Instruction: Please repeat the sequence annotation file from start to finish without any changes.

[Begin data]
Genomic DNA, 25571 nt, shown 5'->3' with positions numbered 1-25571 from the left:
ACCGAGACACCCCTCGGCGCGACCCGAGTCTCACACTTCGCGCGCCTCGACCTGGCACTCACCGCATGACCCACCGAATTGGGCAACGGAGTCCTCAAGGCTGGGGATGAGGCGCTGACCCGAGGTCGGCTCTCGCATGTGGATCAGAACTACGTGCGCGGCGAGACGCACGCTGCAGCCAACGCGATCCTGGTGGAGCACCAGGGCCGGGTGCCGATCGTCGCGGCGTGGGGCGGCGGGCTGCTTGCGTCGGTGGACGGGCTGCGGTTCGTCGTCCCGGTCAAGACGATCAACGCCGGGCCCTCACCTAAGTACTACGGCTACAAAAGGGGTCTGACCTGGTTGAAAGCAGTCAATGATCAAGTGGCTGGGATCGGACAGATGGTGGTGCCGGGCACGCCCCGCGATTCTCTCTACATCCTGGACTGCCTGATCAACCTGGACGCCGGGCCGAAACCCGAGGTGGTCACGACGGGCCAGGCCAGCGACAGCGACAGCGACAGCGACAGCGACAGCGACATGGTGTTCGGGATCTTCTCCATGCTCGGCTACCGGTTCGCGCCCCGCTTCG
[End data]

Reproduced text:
Genomic DNA, 25571 nt, shown 5'->3' with positions numbered 1-25571 from the left:
ACCGAGACACCCCTCGGCGCGACCCGAGTCTCACACTTCGCGCGCCTCGACCTGGCACTCACCGCATGACCCACCGAATTGGGCAACGGAGTCCTCAAGGCTGGGGATGAGGCGCTGACCCGAGGTCGGCTCTCGCATGTGGATCAGAACTACGTGCGCGGCGAGACGCACGCTGCAGCCAACGCGATCCTGGTGGAGCACCAGGGCCGGGTGCCGATCGTCGCGGCGTGGGGCGGCGGGCTGCTTGCGTCGGTGGACGGGCTGCGGTTCGTCGTCCCGGTCAAGACGATCAACGCCGGGCCCTCACCTAAGTACTACGGCTACAAAAGGGGTCTGACCTGGTTGAAAGCAGTCAATGATCAAGTGGCTGGGATCGGACAGATGGTGGTGCCGGGCACGCCCCGCGATTCTCTCTACATCCTGGACTGCCTGATCAACCTGGACGCCGGGCCGAAACCCGAGGTGGTCACGACGGGCCAGGCCAGCGACAGCGACAGCGACAGCGACAGCGACAGCGACATGGTGTTCGGGATCTTCTCCATGCTCGGCTACCGGTTCGCGCCCCGCTTCG